The performance of Arjun tanks and the intricacies surrounding their induction into service have been subjects of extensive debate. Nonetheless, it’s undeniable that these tanks excel in multiple areas such as firepower, mobility, protection, and crew comfort. However, the weight of the Arjun tank remains a contentious issue.
Addressing the Challenges in Arjun Tank Manufacturing
The Arjun tank manufacturing project reveals certain challenges that necessitate a close collaboration between the end-user, DRDO, and manufacturing agencies. This article offers a balanced perspective while proposing a more efficient model for advancing our ‘Aatmanirbhar Bharat’ initiative.
The Arjun Tank: A Much-Awaited Acquisition
The Defense Acquisition Council’s approval to revalidate the long-anticipated Acceptance of Necessity (AON) for procuring 118 indigenously developed Mk-1A Arjun Main Battle Tanks (MBTs) marked a significant event on February 14, 2021. During this ceremony, the Prime Minister ceremoniously handed over the tank to the Chief of the Army Staff, drawing interesting comments from various sections of the media.
These comments ranged from questioning the wisdom of procurement, considering operational and logistical constraints, and the substantial expenditure involved, to acknowledging the tank’s potency. However, it was also suggested that this might be the last order – a seemingly contradictory statement that, ironically, contains elements of truth.
The Indian Army’s Quest for a Cutting-Edge MBT
The journey of the Indian Army in pursuit of a state-of-the-art Main Battle Tank has been marked by a series of significant upgrades. These upgrades, driven by user aspirations and technological advancements, have transformed the MBT from its initial alignment with the Russian T-72 to a configuration closely adhering to Western principles. However, this transformation has left operational gaps in the Indian context.
As it stands today, the Arjun tank excels in aspects such as firepower, mobility, protection, crew comfort, and survivability. These attributes have received validation and approval from numerous defense experts.
Nevertheless, these achievements come at the cost of operational and strategic mobility, severely affecting deployability and limiting its use to specific terrains due to its weight, initially estimated at around 48 tonnes but burdened with an additional 20 tonnes.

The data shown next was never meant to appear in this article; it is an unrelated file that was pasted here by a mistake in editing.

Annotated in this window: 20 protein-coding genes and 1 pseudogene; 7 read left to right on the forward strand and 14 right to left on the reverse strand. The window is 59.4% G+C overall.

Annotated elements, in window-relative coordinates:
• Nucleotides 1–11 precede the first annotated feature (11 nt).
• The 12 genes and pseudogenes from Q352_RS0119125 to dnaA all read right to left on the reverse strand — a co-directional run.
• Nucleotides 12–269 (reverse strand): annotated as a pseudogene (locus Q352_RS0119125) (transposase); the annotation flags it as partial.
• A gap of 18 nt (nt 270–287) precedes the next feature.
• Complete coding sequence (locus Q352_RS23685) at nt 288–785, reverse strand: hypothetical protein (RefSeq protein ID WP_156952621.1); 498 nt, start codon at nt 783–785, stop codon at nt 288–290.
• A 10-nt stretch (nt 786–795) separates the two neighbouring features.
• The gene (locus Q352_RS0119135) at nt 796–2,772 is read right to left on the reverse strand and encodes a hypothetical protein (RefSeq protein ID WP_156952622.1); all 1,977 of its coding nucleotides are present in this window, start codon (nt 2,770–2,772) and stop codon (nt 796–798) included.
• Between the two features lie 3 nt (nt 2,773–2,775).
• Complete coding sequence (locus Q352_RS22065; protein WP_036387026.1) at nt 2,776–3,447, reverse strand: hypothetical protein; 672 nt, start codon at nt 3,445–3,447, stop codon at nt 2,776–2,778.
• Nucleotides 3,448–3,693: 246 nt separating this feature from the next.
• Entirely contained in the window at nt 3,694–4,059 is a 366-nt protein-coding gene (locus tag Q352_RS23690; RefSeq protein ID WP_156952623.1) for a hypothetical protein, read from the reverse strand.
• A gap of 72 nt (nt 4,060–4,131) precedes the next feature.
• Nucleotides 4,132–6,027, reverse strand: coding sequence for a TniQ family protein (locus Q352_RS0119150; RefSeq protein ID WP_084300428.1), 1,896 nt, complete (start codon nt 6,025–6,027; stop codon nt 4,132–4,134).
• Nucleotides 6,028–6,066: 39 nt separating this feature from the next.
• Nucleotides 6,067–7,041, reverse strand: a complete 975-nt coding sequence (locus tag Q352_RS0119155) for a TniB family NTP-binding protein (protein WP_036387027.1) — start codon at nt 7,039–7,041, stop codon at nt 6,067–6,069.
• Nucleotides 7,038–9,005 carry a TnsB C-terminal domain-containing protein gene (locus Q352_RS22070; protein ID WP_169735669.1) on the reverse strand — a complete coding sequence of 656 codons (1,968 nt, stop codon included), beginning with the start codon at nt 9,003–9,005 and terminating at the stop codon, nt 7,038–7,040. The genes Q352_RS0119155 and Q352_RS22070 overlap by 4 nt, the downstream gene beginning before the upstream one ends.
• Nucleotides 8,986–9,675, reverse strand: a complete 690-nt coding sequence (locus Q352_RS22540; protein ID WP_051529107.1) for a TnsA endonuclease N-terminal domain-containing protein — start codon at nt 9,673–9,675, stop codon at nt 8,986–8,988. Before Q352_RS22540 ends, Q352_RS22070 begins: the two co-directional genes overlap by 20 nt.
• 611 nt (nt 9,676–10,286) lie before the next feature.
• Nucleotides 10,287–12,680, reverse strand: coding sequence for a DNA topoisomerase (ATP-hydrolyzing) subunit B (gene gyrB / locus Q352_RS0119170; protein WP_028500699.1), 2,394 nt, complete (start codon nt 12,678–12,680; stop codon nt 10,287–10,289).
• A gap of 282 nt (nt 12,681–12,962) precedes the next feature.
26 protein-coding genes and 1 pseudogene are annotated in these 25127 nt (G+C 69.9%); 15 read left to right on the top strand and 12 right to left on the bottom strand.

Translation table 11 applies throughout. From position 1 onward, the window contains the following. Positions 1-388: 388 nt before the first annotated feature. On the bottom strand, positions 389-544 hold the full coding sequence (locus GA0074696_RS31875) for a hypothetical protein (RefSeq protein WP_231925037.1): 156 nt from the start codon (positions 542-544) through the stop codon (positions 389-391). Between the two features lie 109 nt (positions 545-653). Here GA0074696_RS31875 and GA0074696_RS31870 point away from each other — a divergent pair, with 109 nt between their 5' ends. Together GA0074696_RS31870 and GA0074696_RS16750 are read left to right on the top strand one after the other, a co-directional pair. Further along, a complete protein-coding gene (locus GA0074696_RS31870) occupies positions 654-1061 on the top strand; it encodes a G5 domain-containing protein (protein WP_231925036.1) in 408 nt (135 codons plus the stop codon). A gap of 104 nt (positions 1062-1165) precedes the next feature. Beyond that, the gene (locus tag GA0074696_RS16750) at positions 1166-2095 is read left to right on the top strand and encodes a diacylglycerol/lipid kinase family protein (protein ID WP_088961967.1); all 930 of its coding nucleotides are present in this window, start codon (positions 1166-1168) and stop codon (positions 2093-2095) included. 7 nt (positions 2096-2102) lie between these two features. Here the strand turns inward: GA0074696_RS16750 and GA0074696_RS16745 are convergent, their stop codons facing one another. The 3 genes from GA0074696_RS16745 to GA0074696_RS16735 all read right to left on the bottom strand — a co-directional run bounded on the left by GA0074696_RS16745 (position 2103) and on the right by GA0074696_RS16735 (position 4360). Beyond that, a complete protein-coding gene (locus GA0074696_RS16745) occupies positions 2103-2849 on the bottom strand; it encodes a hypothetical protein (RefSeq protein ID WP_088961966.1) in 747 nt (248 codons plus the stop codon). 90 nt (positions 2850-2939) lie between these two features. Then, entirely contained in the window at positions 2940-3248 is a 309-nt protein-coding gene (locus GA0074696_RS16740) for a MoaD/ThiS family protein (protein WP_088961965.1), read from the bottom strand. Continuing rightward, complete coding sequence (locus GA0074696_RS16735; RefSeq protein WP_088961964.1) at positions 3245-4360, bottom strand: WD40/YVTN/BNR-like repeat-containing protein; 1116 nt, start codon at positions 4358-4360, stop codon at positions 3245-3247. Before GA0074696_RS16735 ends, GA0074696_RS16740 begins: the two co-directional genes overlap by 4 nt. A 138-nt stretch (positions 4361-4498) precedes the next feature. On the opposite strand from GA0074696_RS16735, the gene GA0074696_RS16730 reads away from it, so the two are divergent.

Despite its strengths, the Arjun MBT is not positioned to replace any existing tank fleet, such as the T-72 or T-90. Criticism also extends to issues of sustainability and cost.
Evaluating the Evolution of the Arjun Tank
The critical question arises: why has the indigenously developed platform assumed its current form? Has the user’s aspiration for enhanced protection in line with Western MBTs, while retaining a focus on mobility and speed akin to Russian platforms, led to this configuration?
Or, has the DRDO incrementally added features, inadvertently compromising weight parameters? The responsibility is shared by both parties. If the user has set high aspirations, the DRDO should have been transparent about the weight compromises.
Although the past cannot be undone, valuable lessons have been learned. It is imperative to rethink the Indian Army’s pursuit of the Future Infantry Combat Vehicle (FICV) and the Future Ready Combat Vehicle (FRCV) projects, which have made little progress in terms of Qualitative Requirements (QRs) and procurement strategies.
The Path Forward: Collaboration and Clarity
The DRDO’s credibility in designing the Arjun as a potent platform is unquestionable. Sustenance and cost-related issues can be addressed by defining the project scope from the outset.
An innovative approach adopted by the DRDO is the early identification of Design cum Development Partners or Production Agencies, promoting technology transfer and platform realization.
The user’s role involves freezing QRs promptly, as operational requirements and technology continue to evolve. Specific theater requirements should be embraced, considering operational realities.
The Success Story of Adaptability
The experiences with the Swathi Weapon Locating Radar and Akash Missile Systems demonstrate how platforms designed for plains can be adapted for deployment in higher altitudes.
Success stories boost confidence among users, scientists, and the industry, leading to enhanced parameters driven by evolving user needs and technological advancements.
Avoiding the Pitfalls
Relying on a single platform to meet all requirements, whether in plains, deserts, mountains, high altitudes, or the Rann of Kutch, poses the risk of prolonged trials, delays, unnecessary costs, and potential failure.
To prevent a repetition of the Arjun tank’s journey, stakeholders must collaborate and initiate both the Light Tank and future MBT projects with well-defined parameters, timelines, and long-term commitments to ensure sustainability.
The Power of Collaboration
The collaborative approach involving the user, DRDO, and the industry facilitates spiral development and flexibility in accommodating evolving Qualitative Parameters.
This approach benefits the services, motivates scientists to innovate further, and provides ample incentives to industry partners as projects progress.
In summary, this collaborative model represents the best strategy for the indigenous development of strategic platforms, aligning with the ‘Aatmanirbhar Bharat Vision.’